Tuesday, December 28, 2010


SQL Server Transaction Log size does not match the size of the data being loaded

I came across this cautionary tale from the SQL Server Development Customer Advisory Team, while looking for information on virtual log files (VLF):

The ISV created an empty database, setup a backup device, set the database recovery model to FULL, and then started loading data. They also intended to backup the transaction log occasionally to keep the log a manageable size. However, at the end of the load process although the database contained 92 GB of data, the log was only 1.2 GB. One would have expected that the transaction log in the case of FULL recovery would have been approximately the same size as the data.

After confirming the database was in FULL recovery mode, they tried BULK LOGGED and got the same result!

The reason? The database had never had an initial FULL backup!

From Books Online ‘Working with Transaction Log Backups’:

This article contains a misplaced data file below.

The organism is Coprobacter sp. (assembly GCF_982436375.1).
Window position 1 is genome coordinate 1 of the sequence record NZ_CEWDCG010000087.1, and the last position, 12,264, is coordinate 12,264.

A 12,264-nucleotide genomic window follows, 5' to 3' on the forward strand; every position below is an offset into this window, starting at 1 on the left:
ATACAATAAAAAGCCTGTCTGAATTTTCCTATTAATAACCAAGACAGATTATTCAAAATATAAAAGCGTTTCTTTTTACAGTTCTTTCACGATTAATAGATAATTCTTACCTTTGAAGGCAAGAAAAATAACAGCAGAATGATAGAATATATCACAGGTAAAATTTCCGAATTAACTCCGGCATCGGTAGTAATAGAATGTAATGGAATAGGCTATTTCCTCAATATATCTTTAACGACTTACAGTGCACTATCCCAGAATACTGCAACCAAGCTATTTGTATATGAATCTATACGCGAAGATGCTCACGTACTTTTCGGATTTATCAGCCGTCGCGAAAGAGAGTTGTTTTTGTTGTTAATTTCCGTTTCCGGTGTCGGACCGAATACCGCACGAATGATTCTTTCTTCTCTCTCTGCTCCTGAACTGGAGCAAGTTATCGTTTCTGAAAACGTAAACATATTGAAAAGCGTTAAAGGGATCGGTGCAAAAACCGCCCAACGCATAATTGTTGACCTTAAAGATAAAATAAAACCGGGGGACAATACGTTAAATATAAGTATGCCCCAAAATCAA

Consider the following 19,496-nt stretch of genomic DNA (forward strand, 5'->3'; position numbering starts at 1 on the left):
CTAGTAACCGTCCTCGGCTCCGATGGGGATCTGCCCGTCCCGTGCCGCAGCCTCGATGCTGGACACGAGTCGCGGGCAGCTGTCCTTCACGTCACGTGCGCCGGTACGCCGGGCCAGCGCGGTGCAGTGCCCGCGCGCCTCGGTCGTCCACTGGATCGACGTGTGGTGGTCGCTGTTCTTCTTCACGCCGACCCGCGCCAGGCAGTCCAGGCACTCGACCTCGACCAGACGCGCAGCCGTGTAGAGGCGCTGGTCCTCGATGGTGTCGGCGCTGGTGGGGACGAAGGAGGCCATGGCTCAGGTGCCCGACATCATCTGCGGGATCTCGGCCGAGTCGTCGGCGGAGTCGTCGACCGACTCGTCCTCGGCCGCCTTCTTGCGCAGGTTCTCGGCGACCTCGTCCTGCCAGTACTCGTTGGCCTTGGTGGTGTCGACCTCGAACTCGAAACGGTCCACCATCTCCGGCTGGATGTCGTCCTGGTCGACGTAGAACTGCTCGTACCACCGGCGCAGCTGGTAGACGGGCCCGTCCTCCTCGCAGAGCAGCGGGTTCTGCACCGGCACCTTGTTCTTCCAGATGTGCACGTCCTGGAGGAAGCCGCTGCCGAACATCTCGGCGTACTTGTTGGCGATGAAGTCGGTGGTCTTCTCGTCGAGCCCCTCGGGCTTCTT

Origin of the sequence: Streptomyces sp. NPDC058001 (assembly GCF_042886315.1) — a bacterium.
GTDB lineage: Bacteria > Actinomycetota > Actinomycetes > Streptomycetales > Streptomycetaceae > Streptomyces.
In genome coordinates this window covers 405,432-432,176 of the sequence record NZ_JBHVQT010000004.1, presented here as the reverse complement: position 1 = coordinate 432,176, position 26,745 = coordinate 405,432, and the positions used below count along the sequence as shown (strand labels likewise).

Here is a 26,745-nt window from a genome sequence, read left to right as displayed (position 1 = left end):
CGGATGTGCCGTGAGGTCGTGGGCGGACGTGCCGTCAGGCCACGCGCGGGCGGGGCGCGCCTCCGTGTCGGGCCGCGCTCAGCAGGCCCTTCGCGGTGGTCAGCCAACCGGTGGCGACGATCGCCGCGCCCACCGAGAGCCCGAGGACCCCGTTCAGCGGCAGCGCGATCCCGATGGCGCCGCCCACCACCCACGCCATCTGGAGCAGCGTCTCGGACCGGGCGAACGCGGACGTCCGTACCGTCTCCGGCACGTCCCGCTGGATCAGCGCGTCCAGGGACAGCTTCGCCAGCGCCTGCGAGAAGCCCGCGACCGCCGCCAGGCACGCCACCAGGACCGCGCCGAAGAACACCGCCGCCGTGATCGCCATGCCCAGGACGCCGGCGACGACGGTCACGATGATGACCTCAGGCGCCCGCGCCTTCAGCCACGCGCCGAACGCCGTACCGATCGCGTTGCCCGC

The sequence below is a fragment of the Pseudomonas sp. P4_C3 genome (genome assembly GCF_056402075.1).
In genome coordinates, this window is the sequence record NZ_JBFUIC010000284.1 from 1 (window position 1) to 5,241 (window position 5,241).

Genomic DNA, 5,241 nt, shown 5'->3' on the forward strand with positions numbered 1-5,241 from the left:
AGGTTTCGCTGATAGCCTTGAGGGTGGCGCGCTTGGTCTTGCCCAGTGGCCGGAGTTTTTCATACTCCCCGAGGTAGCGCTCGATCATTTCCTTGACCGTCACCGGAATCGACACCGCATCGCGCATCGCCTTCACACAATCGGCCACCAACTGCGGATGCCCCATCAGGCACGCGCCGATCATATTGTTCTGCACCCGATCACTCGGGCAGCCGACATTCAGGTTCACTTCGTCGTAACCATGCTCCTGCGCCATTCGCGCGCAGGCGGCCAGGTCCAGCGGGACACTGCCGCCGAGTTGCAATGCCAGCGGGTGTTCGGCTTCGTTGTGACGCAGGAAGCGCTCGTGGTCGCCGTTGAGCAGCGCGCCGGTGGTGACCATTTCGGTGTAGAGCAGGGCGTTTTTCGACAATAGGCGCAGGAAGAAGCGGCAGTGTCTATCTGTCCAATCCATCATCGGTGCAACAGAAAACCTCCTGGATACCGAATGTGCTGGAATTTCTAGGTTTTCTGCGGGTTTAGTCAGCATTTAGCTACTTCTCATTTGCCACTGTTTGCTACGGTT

Before you can create the first log backup, you must create a full backup, such as a database backup or the first in a set of file backups. […]

Because there was no initial FULL database backup, the database ‘effectively’ remained in SIMPLE recovery mode; SQL Server was truncating the transaction log automatically.

So, for FULL and BULK-LOGGED recovery models, create a full database backup right after creating a database. (This initial Transaction Log backup will be ‘empty’ because the database contains no data)


Do you know what the logic behind this is?

As far as I was aware, the log and data backups were completely independent in terms of backup.

There is an obvious dependency during recovery operations... maybe this is why MS designed it as such? To allow a full-recovery database to run in an 'optimised' configuration until it's physically capable of running a full recovery...?

By Anonymous Mark, at February 15, 2011 9:02 am  

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